This is all about vulnerability.
When depicting the female form, most of the time there is an automatic sexual component to the symbolism.
What I'm trying to do with this piece is lead the viewer on a ride that looks like we're headed towards that end, but as the composition is dissected, the intended meaning is exposed.
When I happened upon Nathalie Mark's photograph (the reference for this illustration), I saw just that. And, it was very powerful to me.
In my view, one cannot stage the purity and honesty of an unguarded moment, no matter how hard one tries. One can come close, but there is a last bit of integrity that comes through in such true moments.
With foot rested on the window sill, her relaxed, yet partially deflated posture says she is not trying to be anything to anyone. Furthermore, she is staring back at you -- expressionless and non-judgemental -- daring you to draw your own conclusions, invoke your own expressions, and make your own judgements, while forcing you to see her as a person rather than an object.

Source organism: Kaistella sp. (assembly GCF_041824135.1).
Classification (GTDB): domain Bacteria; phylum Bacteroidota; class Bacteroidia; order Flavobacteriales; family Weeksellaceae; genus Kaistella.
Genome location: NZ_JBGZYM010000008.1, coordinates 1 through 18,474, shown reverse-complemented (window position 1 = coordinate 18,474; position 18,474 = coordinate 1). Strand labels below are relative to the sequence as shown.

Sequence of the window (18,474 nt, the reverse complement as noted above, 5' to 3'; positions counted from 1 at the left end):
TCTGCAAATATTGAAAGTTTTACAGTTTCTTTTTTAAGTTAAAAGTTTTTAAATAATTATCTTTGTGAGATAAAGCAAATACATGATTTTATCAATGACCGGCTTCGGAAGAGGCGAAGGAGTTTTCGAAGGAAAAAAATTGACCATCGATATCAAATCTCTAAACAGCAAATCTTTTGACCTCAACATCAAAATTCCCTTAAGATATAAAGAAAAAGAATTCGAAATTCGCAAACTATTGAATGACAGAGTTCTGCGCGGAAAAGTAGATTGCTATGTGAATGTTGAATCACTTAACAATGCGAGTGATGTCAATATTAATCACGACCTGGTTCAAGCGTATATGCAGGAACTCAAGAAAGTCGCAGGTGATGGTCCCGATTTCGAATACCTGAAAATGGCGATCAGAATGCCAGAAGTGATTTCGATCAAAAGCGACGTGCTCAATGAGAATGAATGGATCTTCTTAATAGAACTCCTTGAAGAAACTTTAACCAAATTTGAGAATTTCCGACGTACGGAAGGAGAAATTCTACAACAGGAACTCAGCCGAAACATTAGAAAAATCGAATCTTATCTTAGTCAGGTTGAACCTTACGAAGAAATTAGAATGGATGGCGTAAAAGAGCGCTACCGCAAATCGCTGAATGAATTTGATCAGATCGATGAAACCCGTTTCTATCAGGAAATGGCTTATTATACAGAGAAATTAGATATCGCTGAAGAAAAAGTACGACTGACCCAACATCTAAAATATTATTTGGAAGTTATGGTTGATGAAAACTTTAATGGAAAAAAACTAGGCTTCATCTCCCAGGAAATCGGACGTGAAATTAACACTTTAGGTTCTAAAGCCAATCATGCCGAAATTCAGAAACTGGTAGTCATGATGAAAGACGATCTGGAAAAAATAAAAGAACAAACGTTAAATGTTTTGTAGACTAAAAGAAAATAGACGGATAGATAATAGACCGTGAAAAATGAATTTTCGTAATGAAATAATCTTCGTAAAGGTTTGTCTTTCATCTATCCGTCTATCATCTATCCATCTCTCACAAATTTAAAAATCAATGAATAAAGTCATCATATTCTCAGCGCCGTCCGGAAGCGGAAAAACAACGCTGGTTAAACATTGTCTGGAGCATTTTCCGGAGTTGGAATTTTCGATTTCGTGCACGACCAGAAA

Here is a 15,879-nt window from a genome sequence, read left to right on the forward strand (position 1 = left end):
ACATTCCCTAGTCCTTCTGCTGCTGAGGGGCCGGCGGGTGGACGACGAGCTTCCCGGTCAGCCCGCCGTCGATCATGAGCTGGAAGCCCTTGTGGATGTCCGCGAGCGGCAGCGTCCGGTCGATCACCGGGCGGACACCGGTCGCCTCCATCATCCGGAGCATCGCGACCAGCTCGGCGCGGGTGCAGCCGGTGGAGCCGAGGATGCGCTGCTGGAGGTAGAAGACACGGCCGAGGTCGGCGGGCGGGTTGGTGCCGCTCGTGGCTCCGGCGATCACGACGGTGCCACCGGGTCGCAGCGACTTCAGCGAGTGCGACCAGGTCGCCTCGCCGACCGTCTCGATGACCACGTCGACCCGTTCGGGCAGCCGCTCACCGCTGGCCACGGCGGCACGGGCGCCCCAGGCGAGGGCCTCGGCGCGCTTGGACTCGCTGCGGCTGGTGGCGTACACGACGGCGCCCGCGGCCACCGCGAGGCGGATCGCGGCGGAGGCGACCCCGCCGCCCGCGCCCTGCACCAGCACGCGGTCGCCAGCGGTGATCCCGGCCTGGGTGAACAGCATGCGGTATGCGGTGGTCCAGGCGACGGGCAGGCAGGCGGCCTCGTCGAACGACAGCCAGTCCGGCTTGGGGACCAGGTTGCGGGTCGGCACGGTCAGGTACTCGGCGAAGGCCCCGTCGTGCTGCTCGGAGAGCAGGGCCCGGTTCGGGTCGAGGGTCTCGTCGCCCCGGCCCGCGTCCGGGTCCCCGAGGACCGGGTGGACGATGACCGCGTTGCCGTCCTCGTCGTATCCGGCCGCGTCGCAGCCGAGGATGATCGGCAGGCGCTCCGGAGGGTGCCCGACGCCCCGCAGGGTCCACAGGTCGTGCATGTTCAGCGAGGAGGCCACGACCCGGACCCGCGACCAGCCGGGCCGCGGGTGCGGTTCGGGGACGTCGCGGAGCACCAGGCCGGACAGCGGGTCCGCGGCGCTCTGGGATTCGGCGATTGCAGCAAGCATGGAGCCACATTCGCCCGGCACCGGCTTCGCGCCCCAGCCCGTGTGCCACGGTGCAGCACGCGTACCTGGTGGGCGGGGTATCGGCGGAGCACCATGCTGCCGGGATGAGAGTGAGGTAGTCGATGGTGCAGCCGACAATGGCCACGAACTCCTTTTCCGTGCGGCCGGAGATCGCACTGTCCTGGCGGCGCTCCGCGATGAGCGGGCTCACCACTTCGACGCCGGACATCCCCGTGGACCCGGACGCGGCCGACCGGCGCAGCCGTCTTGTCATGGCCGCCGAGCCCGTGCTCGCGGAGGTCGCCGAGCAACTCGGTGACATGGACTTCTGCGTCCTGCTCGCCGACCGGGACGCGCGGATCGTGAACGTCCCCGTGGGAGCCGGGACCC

My challenge was in capturing this dichotomy and making it all about vulnerability, rather than sexuality.
The emotion that I'm banking belied the taking of the photograph, channeled into me as I rendered the illustration with some of the most unguarded strokes I have ever used in an illustration.
I believe that sort of raw emotion seeps in, through the human mark left on the paper -- another bit of the power of illustration.
There is just the slightest distortion in the form to add an undefinable touch of awkwardness to the scene. My color choice further attempts to shift the mood my direction. And, the text brings communication -- the power of words -- into the equation.
What are you saying...what is she thinking? What was said to inflict the hurt and make her remove all guard?
Allan Burch is an award-winning illustrator and portrait artist, providing solutions for editorial, book, advertising, and institutional projects.
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